I like being challenged. It stimulates the mind and pushes me to think, but I recently had a core belief about my work as a coach challenged and I’m still not quite sure what to make of the experience.

For me, coaching has always been a ‘gentle’ intervention, a soothing balm or helping hand, a sounding board and a safe space. It’s about finding ways to solve problems, make things work better and for people to be happier. 

Yes, I use observations and expertise to push behaviour change and encourage different thinking but, as I’ve explained (more than once) to people that I’ve worked with, I only ever use those ‘powers’ for good.

Good. An interesting word, with more than one meaning. A word you don’t expect to be repeatedly shouted at you as a coaching client…

My nephew is a fan of Jocko Willink, former US Navy Seal turned leadership consultant, author and podcaster. 

Jocko is very shouty. And he shouts “good” a lot. So much so, it’s his predicted response to any negative situation his clients and audience find themselves in. 

You can see him in action here (complete with aggressive metal soundtrack).

His principle for motivation and success is that if things are going bad then there’s going to be some good that comes from it.

Didn’t get promoted? Good!

Unexpected problems? Good!

Injured your ankle? Good!

Electrocuted yourself with a faulty kettle? Good. 

I made the last one up, but I imagine Jocko would look at you, convulsing on the floor and stoically say ‘Good’ in his (I hope authentic) growl.

It seems that anything and everything bad that can happen to us is…good. A chance to learn, to do better, try new methods, fix things, move forward. 

It’s direct. Bold. Brutal. Not the words usually associated with coaching. And perhaps in the current climate, not an empathetic or sensitive approach, however, I can see the relevance.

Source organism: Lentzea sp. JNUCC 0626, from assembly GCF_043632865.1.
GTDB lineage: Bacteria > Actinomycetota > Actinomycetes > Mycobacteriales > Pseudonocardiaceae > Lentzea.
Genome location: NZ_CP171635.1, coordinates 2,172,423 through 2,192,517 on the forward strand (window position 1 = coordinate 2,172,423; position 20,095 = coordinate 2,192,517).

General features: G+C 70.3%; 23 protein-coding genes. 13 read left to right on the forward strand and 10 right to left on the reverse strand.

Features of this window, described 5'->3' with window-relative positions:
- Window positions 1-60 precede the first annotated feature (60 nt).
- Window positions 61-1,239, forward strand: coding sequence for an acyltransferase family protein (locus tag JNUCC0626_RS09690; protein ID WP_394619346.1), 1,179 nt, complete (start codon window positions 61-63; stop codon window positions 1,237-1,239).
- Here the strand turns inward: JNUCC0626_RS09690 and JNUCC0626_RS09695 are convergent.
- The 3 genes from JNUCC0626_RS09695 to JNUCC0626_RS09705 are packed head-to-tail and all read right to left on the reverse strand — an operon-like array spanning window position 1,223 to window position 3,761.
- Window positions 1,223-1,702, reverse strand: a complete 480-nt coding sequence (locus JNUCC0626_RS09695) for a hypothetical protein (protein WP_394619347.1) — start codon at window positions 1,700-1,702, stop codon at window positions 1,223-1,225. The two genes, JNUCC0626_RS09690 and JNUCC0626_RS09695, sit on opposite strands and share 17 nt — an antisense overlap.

I’m not a fan of the delivery, too much thrashing metal and growling vocals for my taste, but then I’m not the target audience. However, I’m coming to realise that I’m aligned with the premise that there is good to be found in any negative situation – we just have to find it (or at least believe it exists). I use the question “What’s the worst that can happen?” in my coaching practice to help people step away from their limiting beliefs and safety net of inaction. Is that the same thing? Perhaps.

As a coach, I focus on the solution, not the problem, look at how to shape the future and not dwell on what happened in the past. My delivery is different but the basics seem to be the same as Jocko’s.

Listening to my nephew talk about how Jocko inspires him to do better and how Jocko’s messages reinforce his sense of optimism, it made me realise coaching needs to evolve, that different audiences like and need different approaches and as coaches we should acknowledge, respect and explore that.

I’m not going to start shouting “Good!” when I’m talking to someone who has just lost their job or is trying to manage a difficult boss, but it is going to make me think twice about how to flex my style and find out more about what works for my client.

Maybe it’s time to revisit our practices and challenge some of our accepted wisdom?

If you’d like to explore a new way of thinking to help you move your career forward, then why not try a session of career therapy?

Email louise@careertherapy.co.uk
Twitter @cvtherapyuk
Photo of Jocko Willink

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